Where are the special places in Melbourne?

When I think of Sydney, where I lived for 10 years, I naturally think of the harbour. Not the familiar expanse around the bridge or opera house, but rather the myriad small inlets in places like Mosman that can only be fully appreciated from the water.

When I think of Brisbane, where I grew up, it’s those wonderful old latticed timber Queenslanders, laced with tropical vines and shaded by white and pink frangipani, stepping up and down the steep slopes of inner city Paddington.

But when I think of Perth, where I lived for four years, nothing truly special comes to mind. There’re plenty of interesting places, like Northbridge, Fremantle, Kings Park, Cottesloe and Rottnest Island, but they don’t seem different enough to really distinguish Perth from other cities.

So what about my favourite city – what are the special places in Melbourne? My rule is that these can’t simply be nice places to go to if you live in Melbourne. They have to be places that are special and not readily found in other cities – they are either unique or done so well they make a lasting impression on visitors. Here’s some I like.

Like most people, I like the lanes and secondary streets of the CBD. Other Australian cities have laneways and narrow streets but for whatever reason they’re not as developed or as “alive” as those of Melbourne. To my mind they show the inherent attractiveness of density – how a special quality is liberated when lots of activity is concentrated within a small, defined space.

The Yarra River park system, starting in the vicinity of Kew and Abbotsford and extending through Yarra Flats, Westerfolds Park and onto the Warrandyte State Park, is magnificent. It’s remarkable that such a massive park system exists so close to the centre of the metropolitan area. I’ve never researched the subject, but I imagine it survived development solely because it’s floodplain. By the time dams were built it’s recreational value was sufficiently appreciated to prevent bricks and mortar development. We probably owe it all to the businessman’s obsession with golf.

Melbourne’s off-road bike paths are another special part of life in Melbourne. That you can cycle from Westerfold’s Park to the CBD and on to the four corners of Melbourne on paths that are almost entirely separated from the road system is remarkable. That much of this path system also tracks through green and tranquil settings, most of it along watercourses, is outstanding.

The concentration of major sporting and entertainment facilities on the eastern edge of the CBD is another special attribute of Melbourne. When major events like the Australian Open or the footy finals are on the atmosphere in the central city is electric. The special thing here I think is that the arenas are so close they draw people into the already crowded CBD. It’s the density effect again.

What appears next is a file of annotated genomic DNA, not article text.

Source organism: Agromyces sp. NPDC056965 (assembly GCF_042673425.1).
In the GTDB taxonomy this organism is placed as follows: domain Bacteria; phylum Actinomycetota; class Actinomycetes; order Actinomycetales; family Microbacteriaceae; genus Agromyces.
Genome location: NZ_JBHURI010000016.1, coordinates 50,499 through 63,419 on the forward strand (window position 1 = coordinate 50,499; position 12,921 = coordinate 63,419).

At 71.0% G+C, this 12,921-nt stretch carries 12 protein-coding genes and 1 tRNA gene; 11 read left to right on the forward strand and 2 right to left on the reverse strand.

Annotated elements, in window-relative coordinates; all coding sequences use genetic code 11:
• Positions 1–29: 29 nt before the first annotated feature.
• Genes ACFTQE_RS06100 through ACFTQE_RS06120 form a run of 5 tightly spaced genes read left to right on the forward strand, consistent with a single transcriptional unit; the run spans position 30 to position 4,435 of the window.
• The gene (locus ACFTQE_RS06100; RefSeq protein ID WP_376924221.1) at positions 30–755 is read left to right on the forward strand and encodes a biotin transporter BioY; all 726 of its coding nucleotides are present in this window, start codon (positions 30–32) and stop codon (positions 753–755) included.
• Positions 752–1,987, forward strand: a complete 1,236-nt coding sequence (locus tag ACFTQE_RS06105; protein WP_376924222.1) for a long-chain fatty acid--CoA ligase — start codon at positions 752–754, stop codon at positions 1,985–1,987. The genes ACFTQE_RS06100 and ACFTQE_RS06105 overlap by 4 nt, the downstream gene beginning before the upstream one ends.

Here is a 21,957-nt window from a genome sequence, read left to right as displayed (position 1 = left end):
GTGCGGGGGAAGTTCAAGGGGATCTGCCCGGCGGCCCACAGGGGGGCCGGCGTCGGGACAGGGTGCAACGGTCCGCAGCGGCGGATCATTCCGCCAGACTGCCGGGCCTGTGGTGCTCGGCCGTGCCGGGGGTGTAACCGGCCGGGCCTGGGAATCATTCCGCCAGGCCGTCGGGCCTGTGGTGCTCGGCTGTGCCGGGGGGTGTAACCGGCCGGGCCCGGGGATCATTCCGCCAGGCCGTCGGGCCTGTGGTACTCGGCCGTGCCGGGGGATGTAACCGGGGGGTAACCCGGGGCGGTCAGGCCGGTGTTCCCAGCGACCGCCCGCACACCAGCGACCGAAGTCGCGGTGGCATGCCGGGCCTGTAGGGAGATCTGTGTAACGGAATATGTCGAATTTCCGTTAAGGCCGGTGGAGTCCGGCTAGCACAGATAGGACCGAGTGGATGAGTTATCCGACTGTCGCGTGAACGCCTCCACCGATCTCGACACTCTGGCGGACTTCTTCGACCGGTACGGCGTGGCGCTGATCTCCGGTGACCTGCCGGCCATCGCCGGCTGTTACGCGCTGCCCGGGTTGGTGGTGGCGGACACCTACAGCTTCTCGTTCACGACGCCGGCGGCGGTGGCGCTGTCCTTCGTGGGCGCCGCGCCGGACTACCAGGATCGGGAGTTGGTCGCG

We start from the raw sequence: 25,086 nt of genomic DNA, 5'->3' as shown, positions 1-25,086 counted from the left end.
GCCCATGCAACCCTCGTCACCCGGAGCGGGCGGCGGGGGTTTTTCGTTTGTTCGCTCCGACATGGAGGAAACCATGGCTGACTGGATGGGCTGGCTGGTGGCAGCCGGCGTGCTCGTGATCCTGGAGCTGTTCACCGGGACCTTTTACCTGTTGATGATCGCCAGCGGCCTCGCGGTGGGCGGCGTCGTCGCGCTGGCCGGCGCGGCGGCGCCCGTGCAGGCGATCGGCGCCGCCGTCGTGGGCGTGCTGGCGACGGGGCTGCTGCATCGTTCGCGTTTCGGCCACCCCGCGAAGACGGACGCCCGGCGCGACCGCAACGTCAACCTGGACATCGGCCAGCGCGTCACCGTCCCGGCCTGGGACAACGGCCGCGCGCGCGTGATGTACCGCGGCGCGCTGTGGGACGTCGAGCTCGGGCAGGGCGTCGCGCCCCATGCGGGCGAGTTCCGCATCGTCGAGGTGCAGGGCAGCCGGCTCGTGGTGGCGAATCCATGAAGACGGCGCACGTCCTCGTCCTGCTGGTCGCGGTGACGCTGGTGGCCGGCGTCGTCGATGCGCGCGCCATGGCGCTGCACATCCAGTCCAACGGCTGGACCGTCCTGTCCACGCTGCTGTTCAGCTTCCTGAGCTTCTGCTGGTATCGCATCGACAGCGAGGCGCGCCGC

There’re a few more I’ll look at another day. Anyone else have their special places?

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4 Comments on “Where are the special places in Melbourne?”

  1. Bruce Dickson says:

    A good list Alan – and yes, definitely the laneways! The sizeable market areas also seem to help create identity (but then Adelaide has a good historic central city one of these as well … and Fremantle).

    I sometimes feel there is something peculiarly ‘Melbourne’ about the way a lot of the foreshore areas around Port Phillip Bay look too – St Kilda being the most obvious and possibly best known.

    At first glance, it is not stunning or spectacular, it is not even particularly exciting … it is just Melbourne’s oceanside and a little understated and possibly ‘English’ at that. You actually expect to see the odd old style pier or two.

    This difference in feeling, if not style, also seems to carry over to the way Melbourne’s adjacent Luna Park feels somewhat different to Sydney’s (even though both are similarly located near major waterways). This contrast even seems to extend to the different facial tones/expressions found in the entrance faces and mouths.

    As always, something to enjoy can be found in many places around the Bay, but you don’t have that upfront and immediate visual sense of excitement that Sydney Harbour and its inlets give off.

    And yes, no football venue elsewhere in Australia can ever quite capture the mood and history of the MCG and other fields … including the absolutely atmospheric seriousness of the many supporters found within.

    I am tempted to also suggest the slowly disappearing but once ubiquitous two story corner shops (with their old Tarax and Cottees signs) once found all around Melbourne’s suburbs contributed to a sense of the city’s distinct characteristics. Most usually with a nearby tramstop and tramline running past their doors.

  2. […] a comment » As I noted yesterday, the Yarra River park system – that ribbon of green that runs north east from the vicinity of […]

  3. Benno says:

    You are forgetting the extensive national park around sydney harbour foreshore, that is also very close to the sydney cbd. For instance the stretch from Taronga Zoo – Clifton Gardens – Chowder Bay – Middle Head/Georges Heights – Balmoral. Surely it is more spectacular than the parks along the yarra from abbotsford to warrandyte.

    Have you seen the view from Rawson Park in Clifton Gardens?

    What about “the wall” in Doncaster East/Templestowe? I haven’t seen it, but is sounds pretty extraordinary.

    • Alan Davies says:

      That foreshore along the harbour is pretty thin isn’t it? As I recall, you’ve got to get out to Lane Cove or Manly before you get to anything of significant size like Yarra Bend Park (which is about 6 km out on relatively uncongested roads compared to Sydney).


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